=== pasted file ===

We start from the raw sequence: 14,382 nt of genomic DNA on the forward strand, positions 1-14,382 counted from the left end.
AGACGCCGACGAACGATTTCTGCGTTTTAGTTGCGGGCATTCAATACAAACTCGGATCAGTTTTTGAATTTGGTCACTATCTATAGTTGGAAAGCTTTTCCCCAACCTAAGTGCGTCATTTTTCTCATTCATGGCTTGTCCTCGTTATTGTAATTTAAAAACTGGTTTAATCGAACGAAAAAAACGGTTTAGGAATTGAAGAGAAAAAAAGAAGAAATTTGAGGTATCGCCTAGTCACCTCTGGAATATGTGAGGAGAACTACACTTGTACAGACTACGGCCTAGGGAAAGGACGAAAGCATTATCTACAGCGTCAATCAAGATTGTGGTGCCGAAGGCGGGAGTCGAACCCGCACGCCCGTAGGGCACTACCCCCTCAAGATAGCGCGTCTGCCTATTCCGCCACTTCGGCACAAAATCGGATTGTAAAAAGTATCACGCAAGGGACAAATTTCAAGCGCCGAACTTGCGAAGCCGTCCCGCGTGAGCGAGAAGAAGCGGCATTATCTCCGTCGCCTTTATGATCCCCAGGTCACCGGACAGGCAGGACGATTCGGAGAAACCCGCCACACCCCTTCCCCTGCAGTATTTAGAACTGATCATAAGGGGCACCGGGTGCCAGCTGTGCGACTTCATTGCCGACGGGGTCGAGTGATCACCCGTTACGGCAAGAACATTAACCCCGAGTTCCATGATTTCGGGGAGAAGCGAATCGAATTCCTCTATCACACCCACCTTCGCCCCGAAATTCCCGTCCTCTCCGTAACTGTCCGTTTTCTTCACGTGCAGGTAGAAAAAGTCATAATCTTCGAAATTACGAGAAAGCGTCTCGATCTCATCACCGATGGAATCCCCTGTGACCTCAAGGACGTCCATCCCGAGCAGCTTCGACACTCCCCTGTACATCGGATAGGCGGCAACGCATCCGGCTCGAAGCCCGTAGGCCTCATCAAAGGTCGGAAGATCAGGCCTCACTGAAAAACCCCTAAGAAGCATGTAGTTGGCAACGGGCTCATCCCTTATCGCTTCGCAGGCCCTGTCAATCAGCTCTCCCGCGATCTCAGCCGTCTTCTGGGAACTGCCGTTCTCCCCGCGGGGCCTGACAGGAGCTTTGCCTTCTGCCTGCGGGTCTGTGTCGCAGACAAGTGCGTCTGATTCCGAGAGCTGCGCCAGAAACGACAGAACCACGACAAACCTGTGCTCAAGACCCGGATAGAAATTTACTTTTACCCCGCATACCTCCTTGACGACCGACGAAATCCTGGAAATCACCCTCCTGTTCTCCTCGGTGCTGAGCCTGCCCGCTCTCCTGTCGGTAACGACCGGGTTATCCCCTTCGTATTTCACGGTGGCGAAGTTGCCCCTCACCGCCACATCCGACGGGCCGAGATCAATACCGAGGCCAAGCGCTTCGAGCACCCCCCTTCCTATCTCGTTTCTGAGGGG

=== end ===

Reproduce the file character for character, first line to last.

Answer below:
We start from the raw sequence: 14,382 nt of genomic DNA on the forward strand, positions 1-14,382 counted from the left end.
AGACGCCGACGAACGATTTCTGCGTTTTAGTTGCGGGCATTCAATACAAACTCGGATCAGTTTTTGAATTTGGTCACTATCTATAGTTGGAAAGCTTTTCCCCAACCTAAGTGCGTCATTTTTCTCATTCATGGCTTGTCCTCGTTATTGTAATTTAAAAACTGGTTTAATCGAACGAAAAAAACGGTTTAGGAATTGAAGAGAAAAAAAGAAGAAATTTGAGGTATCGCCTAGTCACCTCTGGAATATGTGAGGAGAACTACACTTGTACAGACTACGGCCTAGGGAAAGGACGAAAGCATTATCTACAGCGTCAATCAAGATTGTGGTGCCGAAGGCGGGAGTCGAACCCGCACGCCCGTAGGGCACTACCCCCTCAAGATAGCGCGTCTGCCTATTCCGCCACTTCGGCACAAAATCGGATTGTAAAAAGTATCACGCAAGGGACAAATTTCAAGCGCCGAACTTGCGAAGCCGTCCCGCGTGAGCGAGAAGAAGCGGCATTATCTCCGTCGCCTTTATGATCCCCAGGTCACCGGACAGGCAGGACGATTCGGAGAAACCCGCCACACCCCTTCCCCTGCAGTATTTAGAACTGATCATAAGGGGCACCGGGTGCCAGCTGTGCGACTTCATTGCCGACGGGGTCGAGTGATCACCCGTTACGGCAAGAACATTAACCCCGAGTTCCATGATTTCGGGGAGAAGCGAATCGAATTCCTCTATCACACCCACCTTCGCCCCGAAATTCCCGTCCTCTCCGTAACTGTCCGTTTTCTTCACGTGCAGGTAGAAAAAGTCATAATCTTCGAAATTACGAGAAAGCGTCTCGATCTCATCACCGATGGAATCCCCTGTGACCTCAAGGACGTCCATCCCGAGCAGCTTCGACACTCCCCTGTACATCGGATAGGCGGCAACGCATCCGGCTCGAAGCCCGTAGGCCTCATCAAAGGTCGGAAGATCAGGCCTCACTGAAAAACCCCTAAGAAGCATGTAGTTGGCAACGGGCTCATCCCTTATCGCTTCGCAGGCCCTGTCAATCAGCTCTCCCGCGATCTCAGCCGTCTTCTGGGAACTGCCGTTCTCCCCGCGGGGCCTGACAGGAGCTTTGCCTTCTGCCTGCGGGTCTGTGTCGCAGACAAGTGCGTCTGATTCCGAGAGCTGCGCCAGAAACGACAGAACCACGACAAACCTGTGCTCAAGACCCGGATAGAAATTTACTTTTACCCCGCATACCTCCTTGACGACCGACGAAATCCTGGAAATCACCCTCCTGTTCTCCTCGGTGCTGAGCCTGCCCGCTCTCCTGTCGGTAACGACCGGGTTATCCCCTTCGTATTTCACGGTGGCGAAGTTGCCCCTCACCGCCACATCCGACGGGCCGAGATCAATACCGAGGCCAAGCGCTTCGAGCACCCCCCTTCCTATCTCGTTTCTGAGGGG